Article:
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Flash Review 2, 4-16: Only for Viola Should White Unitards be Worn
Pam Tanowitz Shapes the Moment

By Catey Ott
Copyright 2002 Catey Ott

NEW YORK -- Pam Tanowitz brings a sense of community and naturalness to the otherwise cold technique, linear/angular shapes, and off-kilter poses of her blended dance vocabulary. As seen this past weekend at Danspace Project at St. Mark's Church, the positions of her dancers' bodies changed from smooth to quick, then into surprise rhythms and weightedness that punctuated the phrases. Tanowitz created a passing of time within an abstract story without following the typical climax/valley tendency of dramatic dance. There was a sense that within the world of Pam, the people just spoke in this way with their bodies and did not comment as the rituals went on. The dancers acknowledged one another, also forecasting a psychological process in order to connect, pass, or jump by one another. They pulled off the technical precision and centering/off-centering demands with doubtless grace and tension-free openness in the joints and faces.

The program, Afterpiece, was beautifully lilt by Carol Mullins, who gave an icy shine, sometimes a greenish/blue hue to much of the evening, producing a sense of daylight with subtle yet powerful shadows providing a sense of present tense to the environment for the dancers in their familiar feeling world. Leave it to Mullins to bring warmth to ice and deposit trust in shadows!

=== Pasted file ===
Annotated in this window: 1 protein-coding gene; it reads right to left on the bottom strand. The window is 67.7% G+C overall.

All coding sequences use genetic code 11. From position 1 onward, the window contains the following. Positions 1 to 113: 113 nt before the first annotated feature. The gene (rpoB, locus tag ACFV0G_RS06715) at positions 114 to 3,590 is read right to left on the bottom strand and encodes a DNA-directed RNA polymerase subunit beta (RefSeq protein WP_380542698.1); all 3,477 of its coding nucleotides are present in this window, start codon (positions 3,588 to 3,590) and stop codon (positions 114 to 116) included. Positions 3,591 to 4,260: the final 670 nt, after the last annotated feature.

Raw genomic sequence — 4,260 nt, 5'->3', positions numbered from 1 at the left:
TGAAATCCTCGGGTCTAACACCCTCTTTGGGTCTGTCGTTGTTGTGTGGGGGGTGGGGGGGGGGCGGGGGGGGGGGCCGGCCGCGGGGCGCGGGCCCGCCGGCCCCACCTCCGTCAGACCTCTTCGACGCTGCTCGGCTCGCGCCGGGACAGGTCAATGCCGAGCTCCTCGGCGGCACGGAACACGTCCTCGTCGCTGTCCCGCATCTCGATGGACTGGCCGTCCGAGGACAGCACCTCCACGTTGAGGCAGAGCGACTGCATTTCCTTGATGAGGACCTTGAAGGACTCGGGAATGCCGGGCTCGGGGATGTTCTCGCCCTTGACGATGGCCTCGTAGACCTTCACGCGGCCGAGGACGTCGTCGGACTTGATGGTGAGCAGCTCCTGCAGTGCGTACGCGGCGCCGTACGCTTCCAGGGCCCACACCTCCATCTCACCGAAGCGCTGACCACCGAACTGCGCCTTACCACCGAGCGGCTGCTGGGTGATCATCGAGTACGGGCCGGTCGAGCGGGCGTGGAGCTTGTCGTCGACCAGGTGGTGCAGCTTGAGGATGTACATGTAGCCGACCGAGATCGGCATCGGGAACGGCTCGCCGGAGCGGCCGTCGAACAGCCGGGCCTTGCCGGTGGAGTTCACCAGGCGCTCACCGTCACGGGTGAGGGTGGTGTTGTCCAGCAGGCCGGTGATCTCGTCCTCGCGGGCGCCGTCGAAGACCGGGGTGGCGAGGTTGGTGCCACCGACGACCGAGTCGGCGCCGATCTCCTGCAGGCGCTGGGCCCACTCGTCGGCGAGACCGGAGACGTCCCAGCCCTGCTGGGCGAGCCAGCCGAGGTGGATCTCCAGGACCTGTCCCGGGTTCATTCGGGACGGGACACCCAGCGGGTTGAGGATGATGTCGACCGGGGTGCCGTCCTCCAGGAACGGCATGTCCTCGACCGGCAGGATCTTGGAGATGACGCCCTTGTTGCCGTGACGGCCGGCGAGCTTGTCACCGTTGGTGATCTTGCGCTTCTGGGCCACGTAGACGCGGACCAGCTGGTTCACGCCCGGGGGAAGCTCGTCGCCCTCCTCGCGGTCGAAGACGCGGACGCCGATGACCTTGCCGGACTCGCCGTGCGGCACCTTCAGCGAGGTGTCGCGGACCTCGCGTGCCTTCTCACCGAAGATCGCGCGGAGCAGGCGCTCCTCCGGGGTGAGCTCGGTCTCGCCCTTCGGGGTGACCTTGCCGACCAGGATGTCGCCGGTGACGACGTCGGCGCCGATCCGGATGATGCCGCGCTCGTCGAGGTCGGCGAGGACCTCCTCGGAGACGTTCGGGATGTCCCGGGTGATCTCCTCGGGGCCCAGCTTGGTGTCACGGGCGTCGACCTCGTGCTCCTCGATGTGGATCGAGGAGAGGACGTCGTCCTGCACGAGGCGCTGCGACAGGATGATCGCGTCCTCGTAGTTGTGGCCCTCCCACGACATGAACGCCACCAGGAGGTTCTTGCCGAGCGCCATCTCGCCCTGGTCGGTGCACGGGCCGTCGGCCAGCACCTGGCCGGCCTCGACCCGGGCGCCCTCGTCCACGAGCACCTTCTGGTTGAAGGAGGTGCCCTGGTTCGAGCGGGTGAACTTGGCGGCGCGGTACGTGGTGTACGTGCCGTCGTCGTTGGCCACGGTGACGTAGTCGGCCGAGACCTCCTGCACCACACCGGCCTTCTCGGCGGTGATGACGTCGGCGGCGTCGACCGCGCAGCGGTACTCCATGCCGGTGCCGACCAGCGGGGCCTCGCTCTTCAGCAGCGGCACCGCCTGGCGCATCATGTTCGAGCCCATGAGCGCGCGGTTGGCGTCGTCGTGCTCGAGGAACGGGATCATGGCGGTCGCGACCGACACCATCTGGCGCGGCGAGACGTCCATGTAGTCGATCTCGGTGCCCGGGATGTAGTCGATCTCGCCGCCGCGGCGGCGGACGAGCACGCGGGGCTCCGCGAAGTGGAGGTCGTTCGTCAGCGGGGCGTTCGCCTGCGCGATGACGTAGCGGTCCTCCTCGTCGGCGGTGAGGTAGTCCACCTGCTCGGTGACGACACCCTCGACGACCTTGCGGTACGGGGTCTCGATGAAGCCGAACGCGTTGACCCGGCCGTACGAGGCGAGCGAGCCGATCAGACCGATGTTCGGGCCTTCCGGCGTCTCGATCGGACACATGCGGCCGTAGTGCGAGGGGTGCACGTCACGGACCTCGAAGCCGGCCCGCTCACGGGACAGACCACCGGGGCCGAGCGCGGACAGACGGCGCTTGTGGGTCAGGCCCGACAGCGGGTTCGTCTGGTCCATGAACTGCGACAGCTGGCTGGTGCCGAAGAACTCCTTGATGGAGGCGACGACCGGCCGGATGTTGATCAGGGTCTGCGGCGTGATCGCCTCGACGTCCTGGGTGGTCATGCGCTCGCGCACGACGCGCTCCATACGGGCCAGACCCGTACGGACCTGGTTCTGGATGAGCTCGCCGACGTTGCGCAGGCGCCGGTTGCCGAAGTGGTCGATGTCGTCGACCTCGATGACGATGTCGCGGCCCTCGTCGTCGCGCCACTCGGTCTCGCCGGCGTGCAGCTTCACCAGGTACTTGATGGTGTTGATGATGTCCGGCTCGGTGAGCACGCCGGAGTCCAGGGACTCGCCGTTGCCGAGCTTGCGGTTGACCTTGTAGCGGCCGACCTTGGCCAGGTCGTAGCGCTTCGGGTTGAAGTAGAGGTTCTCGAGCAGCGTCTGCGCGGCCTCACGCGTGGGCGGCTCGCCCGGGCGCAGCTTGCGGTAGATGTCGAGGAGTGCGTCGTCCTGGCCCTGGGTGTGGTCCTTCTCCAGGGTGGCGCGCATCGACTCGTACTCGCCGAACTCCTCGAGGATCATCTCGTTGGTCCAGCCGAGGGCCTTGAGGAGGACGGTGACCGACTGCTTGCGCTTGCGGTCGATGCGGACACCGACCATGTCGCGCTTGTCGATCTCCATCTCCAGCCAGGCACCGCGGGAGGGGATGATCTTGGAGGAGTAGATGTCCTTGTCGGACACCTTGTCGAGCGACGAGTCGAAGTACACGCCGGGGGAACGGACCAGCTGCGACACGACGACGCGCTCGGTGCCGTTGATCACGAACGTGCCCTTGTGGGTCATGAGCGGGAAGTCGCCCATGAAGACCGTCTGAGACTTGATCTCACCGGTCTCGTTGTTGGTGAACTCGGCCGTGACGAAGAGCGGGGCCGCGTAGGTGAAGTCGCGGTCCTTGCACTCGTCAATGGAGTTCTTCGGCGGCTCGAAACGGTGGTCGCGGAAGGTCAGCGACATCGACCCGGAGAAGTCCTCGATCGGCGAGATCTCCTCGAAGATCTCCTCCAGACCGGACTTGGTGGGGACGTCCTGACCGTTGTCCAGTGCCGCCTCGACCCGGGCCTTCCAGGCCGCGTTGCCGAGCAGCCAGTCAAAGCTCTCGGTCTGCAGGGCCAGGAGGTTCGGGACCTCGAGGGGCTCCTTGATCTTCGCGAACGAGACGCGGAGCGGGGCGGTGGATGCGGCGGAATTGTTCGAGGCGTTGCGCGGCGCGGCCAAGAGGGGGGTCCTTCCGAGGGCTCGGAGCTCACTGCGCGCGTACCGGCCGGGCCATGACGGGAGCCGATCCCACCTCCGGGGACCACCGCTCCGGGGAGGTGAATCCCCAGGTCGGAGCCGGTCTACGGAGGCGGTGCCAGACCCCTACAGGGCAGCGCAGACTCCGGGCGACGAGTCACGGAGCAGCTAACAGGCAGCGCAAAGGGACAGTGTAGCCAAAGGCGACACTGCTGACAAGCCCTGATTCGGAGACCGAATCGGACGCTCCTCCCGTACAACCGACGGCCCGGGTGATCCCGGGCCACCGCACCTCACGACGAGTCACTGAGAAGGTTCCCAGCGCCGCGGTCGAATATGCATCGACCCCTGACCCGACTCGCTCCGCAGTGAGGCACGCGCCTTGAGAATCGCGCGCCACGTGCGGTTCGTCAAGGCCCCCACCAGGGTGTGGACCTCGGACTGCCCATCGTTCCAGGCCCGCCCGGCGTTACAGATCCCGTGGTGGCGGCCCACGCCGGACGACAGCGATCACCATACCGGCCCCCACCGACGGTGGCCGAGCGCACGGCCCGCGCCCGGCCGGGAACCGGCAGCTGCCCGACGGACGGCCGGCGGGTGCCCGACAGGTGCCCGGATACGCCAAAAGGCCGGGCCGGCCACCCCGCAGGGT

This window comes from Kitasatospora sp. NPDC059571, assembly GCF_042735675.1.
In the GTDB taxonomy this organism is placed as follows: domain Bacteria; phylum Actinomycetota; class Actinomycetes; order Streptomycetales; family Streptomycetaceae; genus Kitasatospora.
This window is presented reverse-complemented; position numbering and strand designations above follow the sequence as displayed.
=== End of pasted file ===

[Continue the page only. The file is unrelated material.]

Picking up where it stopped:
"Monument (for Viola)" seems like a signature piece for Tanowitz in this stage in her style (I saw her dancers surrounded by plungers on stage in 1998.) The vocabulary presented here is fresh and prepares the audience for the development of these dancers and this type of chatter which they execute so well. The pleasing and mood varying string quartet of the Corelli Sonatas filter in and out of the seamless dance, as the dancers relay in and out of duets, trios, and quintets. The white unitards with the small one-sided aprons were worn by all five dancers, and were actually flattering, providing a clean line of vision for showing off the facings, placement, and shapes of the bodies. Only for Viola should white unitards be worn!

There are multiple moments to remember in "Monument." One is the ease of Tamowitz lowering and rising out of the floor in precise shapes without needing momentum or effort in her quickness. In the first moment of touch in a duet between Anne Lentz and Rashun Mitchell, the human warmth is set up, and lets the audience know that the dancers really see each other in the encounters. It is here where the two are moved to subtle smiles which invite the audience in a bit more. The power of focus and upper back spiral of Megan Brains adds wonder and depth to the situation in a solo of important dynamic rhythm, moving Tamowitz's vocabulary to a farther range. William Petroni and Mitchell's duet successfully moves two clean, easy jumpers through space while giving a simple heal-drop gesture the same importance.